Last summer the Educational Exchange was held in Mexico City, hosted by ProDESC. This important international event was made possible thanks to the Bertha Foundation and brought together lawyers from around the world who work for the defense of human rights. These lawyers were able to exchange transnational defense strategies, with a special focus on land rights and economic, social and cultural rights in the face of transnational corporations and governments.
Bertha Fellows and senior lawyers from organizations who work for human rights defense around the world and are part of the Be Just Network, shared a learning space where they could strengthen their knowledge and abilities related to their cases and their broader work. They also had the opportunity to visit La Sierrita, a community in Mexico that ProDESC has been working with for many years. This community’s case is emblematic of the issues arising in relation to the defense of land, territory, natural resources and labor rights in Mexico. As a case study, it allowed our colleagues from around the world to gain a deeper understanding of the legal and community engagement strategies used by ProDESC.
Lawyers and Bertha fellows came together in this Educational Exchange to better understand how local problems tend to be framed in the global context in which transnational corporations and governments operate and to discuss how we can strengthen the human rights litigation strategies in each of our home countries in order to build the power of the local communities we represent to defend their land and territory from corporate exploitation.
Without a doubt, these types of gatherings represent a space for genuine transnational collaboration as well as a place to pursue the goal of contributing to training new generations of human rights lawyers. An example of this was shared by Ana Vega, a Bertha Fellow at ProDESC in Mexico, who said “The cultural exchange in this program left an important mark on me, and shows the confidence put in us as the new generation because, with this, they are giving us the message that what we do is very meaningful and will help to make structural changes”.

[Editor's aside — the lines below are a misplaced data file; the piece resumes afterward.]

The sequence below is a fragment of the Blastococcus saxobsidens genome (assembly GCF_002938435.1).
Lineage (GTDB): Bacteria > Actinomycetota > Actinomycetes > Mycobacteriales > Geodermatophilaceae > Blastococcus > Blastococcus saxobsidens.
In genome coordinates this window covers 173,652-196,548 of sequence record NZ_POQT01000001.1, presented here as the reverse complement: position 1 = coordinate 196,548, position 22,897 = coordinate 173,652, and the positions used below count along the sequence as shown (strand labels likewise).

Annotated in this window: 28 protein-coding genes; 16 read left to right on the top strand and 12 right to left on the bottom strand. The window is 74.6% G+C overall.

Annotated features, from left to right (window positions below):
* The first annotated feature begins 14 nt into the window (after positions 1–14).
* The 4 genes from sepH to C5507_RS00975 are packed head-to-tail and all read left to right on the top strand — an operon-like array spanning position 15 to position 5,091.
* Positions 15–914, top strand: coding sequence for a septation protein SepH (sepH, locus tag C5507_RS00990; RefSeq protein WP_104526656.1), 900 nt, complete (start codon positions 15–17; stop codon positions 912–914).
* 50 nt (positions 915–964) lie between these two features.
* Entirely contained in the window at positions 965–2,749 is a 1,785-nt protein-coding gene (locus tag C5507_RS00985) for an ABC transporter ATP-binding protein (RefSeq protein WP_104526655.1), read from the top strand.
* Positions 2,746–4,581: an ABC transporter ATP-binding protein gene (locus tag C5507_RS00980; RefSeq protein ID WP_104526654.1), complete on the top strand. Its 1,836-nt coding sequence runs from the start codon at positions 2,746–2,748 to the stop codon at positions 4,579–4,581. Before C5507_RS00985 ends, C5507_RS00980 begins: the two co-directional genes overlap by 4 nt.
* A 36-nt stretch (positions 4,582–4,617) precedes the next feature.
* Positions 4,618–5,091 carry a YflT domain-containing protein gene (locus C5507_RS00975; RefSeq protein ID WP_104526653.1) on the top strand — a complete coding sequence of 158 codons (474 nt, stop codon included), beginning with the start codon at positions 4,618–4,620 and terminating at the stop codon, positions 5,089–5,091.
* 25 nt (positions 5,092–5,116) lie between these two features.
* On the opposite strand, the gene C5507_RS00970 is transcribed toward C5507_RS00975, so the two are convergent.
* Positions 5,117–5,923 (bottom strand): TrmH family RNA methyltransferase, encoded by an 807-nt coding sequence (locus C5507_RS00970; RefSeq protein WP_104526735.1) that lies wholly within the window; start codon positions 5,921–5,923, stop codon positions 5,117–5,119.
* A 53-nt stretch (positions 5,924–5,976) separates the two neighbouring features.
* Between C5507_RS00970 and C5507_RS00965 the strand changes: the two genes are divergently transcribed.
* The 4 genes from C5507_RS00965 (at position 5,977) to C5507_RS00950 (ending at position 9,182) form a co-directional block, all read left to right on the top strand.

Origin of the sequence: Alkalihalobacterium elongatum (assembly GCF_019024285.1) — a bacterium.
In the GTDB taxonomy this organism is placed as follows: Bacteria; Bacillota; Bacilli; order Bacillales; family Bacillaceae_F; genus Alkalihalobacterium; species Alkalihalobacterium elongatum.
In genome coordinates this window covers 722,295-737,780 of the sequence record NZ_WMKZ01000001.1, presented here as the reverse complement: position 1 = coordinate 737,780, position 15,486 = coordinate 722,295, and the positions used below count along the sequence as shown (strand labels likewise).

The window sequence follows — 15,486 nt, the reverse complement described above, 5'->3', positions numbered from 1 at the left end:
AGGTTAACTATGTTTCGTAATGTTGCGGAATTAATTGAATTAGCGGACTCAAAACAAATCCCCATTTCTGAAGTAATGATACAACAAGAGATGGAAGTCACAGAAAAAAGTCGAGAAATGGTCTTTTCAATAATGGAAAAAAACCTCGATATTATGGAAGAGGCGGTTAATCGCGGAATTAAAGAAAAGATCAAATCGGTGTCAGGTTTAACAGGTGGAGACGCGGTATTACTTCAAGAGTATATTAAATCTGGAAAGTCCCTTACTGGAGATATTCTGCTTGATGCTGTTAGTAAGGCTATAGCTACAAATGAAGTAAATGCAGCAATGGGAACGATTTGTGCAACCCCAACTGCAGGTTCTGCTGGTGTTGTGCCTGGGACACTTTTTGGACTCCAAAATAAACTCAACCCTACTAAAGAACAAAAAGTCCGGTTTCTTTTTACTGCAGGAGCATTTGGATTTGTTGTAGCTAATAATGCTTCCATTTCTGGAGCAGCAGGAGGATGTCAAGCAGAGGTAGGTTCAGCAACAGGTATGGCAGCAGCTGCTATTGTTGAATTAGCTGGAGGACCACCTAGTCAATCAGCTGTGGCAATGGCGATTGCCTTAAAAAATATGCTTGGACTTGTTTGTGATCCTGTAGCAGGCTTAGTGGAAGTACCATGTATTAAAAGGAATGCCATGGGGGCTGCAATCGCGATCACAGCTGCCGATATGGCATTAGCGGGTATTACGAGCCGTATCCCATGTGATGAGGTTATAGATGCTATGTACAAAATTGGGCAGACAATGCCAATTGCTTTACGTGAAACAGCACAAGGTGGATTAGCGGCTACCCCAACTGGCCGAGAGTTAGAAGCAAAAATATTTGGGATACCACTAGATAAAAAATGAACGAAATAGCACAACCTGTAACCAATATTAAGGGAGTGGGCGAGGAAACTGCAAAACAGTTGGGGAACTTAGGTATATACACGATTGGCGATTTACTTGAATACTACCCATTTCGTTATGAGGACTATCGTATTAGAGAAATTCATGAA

Beyond developing strategies for transnational collaboration today, we must also highlight the importance of educational exchange in building know-how in those who will be responsible for representing communities – the other side of the scale – in this very predatory economic context where the scales weigh far in favour of transnational corporations. This is the setting where the megaprojects, extractive industries, and transnational corporations think that the land, territory, and natural resources of the communities that have lived on their lands for generations is for sale and can be destroyed. This balance must be corrected. The Educational Exchange program represents an initiative for strategic resistance and opportunities to create new and alternative proposals in response to many questions that at times seem to be without answers. We need to support the next generation – because they will be the ones to find them.
Check out the video of this Educational Exchange here.
Alejandra Ancheita, Founder and Executive Director, Proyecto de Derechos Económicos, Sociales y Culturales, ProDESC
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